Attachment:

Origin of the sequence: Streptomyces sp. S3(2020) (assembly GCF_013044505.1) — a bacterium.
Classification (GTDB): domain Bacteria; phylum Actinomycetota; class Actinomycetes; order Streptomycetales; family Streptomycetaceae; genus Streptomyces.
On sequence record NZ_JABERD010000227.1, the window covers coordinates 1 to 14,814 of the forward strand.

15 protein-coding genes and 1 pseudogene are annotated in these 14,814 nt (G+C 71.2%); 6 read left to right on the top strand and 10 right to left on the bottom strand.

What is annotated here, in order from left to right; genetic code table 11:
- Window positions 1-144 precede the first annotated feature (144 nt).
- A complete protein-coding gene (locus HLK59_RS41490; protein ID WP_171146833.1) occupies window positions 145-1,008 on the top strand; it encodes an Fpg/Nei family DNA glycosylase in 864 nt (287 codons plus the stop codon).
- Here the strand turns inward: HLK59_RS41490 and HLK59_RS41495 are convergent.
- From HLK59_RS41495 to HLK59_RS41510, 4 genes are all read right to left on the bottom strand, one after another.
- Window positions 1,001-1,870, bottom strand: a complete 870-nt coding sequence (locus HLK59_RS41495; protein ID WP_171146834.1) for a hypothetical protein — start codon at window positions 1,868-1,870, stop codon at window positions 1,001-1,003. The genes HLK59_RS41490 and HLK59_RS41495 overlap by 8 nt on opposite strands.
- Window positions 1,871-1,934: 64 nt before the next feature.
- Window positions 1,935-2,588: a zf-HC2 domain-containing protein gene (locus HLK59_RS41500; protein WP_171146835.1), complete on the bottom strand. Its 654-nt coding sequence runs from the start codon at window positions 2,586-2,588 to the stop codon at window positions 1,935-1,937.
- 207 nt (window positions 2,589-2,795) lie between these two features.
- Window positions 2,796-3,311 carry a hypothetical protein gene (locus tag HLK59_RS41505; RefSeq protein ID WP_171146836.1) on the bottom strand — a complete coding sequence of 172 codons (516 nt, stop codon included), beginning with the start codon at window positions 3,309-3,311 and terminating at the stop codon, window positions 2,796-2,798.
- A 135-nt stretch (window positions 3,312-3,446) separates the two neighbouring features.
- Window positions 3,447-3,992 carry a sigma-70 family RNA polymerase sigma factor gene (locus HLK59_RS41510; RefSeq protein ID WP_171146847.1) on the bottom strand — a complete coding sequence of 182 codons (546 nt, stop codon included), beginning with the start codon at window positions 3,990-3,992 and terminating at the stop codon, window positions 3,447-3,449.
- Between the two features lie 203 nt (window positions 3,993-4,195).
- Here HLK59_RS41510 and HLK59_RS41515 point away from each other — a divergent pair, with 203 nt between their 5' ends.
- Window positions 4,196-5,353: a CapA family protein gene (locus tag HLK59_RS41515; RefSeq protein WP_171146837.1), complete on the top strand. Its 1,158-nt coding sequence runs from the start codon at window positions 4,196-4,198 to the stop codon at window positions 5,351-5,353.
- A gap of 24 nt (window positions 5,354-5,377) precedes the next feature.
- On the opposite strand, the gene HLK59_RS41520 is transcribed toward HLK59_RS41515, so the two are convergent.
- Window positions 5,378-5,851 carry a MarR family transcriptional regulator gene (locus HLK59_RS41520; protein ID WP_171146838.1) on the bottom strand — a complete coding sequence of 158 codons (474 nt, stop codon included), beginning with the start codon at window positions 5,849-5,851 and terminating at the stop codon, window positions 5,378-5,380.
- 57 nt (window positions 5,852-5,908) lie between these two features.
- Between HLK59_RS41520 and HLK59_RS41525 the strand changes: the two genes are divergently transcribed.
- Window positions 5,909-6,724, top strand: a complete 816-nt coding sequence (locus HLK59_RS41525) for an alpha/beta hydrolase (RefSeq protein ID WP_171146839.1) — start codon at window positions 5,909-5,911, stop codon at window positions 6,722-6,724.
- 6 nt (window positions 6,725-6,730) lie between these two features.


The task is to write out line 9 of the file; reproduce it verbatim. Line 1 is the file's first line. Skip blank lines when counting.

- From HLK59_RS41495 to HLK59_RS41510, 4 genes are all read right to left on the bottom strand, one after another.